AMARILLO, Texas (KAMR/KCIT) – According to a draft opinion published by Politico on Monday evening, the Supreme Court appears set to overturn the landmark 1973 decision in Roe v. Wade that has protected the federal right to an abortion.

For Texas, a state that has so far maintained the most restrictive laws surrounding abortion in the country, and saw one person narrowly avoid a murder charge related to abortion in April – what could the end of Roe v. Wade mean?

The law currently enacted in Texas, S.B. 8, authorizes citizens to file private lawsuits against those who perform, aid, or abet an abortion after a fetal cardiac activity is detected, typically around six weeks of pregnancy — before most people know they are pregnant, according to research such as that from the Maternal and Child Health Journal. Successful suits under S.B. 8, which contains no exceptions for rape or incest, fetch at least $10,000.

Because the abortion ban in S.B. 8 is so early in a pregnancy, it has conflicted with the current Supreme Court Precedent which has prevented states from banning abortion before a fetus is “viable” – according to the Roe v. Wade decision, generally considered to be around 24 weeks. However, if Roe v. Wade is overturned, that conflicting precedent could no longer exist.

S.B. 8 is also not the only recent law concerned with banning abortion in Texas – last year, the Texas Legislature passed a “trigger law” that would make performing an abortion a felony, set to go into effect 30 days after an event in which the Supreme Court overturns “wholly or partly” Roe v. Wade.

Under the “trigger law” – House Bill 1280 – doctors could be sentenced to life in prison or face $100,000 fines for performing abortions. Exceptions under the bill are only made for women who face death or a “substantial impairment of major bodily function” if an abortion is not performed.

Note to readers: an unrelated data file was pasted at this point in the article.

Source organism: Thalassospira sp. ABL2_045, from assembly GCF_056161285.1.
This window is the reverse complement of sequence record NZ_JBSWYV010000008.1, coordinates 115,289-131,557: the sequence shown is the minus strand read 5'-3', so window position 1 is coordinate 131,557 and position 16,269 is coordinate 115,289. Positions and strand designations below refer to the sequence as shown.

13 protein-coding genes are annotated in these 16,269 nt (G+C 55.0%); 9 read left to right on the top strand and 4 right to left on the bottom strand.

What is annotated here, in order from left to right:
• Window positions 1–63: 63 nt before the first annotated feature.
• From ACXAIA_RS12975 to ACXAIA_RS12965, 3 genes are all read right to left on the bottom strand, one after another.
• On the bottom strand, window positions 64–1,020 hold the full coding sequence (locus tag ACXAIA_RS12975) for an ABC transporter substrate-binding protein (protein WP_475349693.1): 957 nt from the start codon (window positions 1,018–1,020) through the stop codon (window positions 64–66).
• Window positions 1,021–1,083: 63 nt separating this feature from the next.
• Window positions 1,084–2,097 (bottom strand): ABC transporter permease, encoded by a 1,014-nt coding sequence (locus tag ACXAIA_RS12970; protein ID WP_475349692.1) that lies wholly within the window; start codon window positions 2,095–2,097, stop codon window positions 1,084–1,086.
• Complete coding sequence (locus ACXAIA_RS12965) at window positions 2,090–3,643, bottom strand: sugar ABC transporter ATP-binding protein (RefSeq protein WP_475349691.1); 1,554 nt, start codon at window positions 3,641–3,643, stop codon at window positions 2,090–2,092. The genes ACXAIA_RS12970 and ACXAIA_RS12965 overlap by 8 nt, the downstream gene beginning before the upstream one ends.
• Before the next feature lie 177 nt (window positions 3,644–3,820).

With Texas among them, there are currently 13 states that have such “trigger laws” to ban all, or nearly all, abortions if the Supreme Court overturns Roe v. Wade – Arkansas, Idaho, Kentucky, Louisiana, Mississippi, Missouri, North Dakota, South Dakota, Tennessee, Utah, Texas, Oklahoma, and Wyoming.

However, the draft obtained by Politico is just that - a draft. As of May 3, 2022, no official Supreme Court ruling had been issued regarding making any change to the landmark Roe v. Wade ruling. Until then, abortions are federally protected by that precedent across the United States, and HB 1280 has not gone into effect in the state of Texas.

In 1992, then-Justice Anthony Kennedy indicated he was going to vote with the majority of the Supreme Court to overturn Roe in Planned Parenthood v. Casey. However, he changed his mind, and the court ultimately voted to uphold the ruling. The draft obtained by Politico was noted as a first draft and dated Feb. 10, 2022 - up through May the court's opinion might have shifted, and could still do so until the final ruling is published.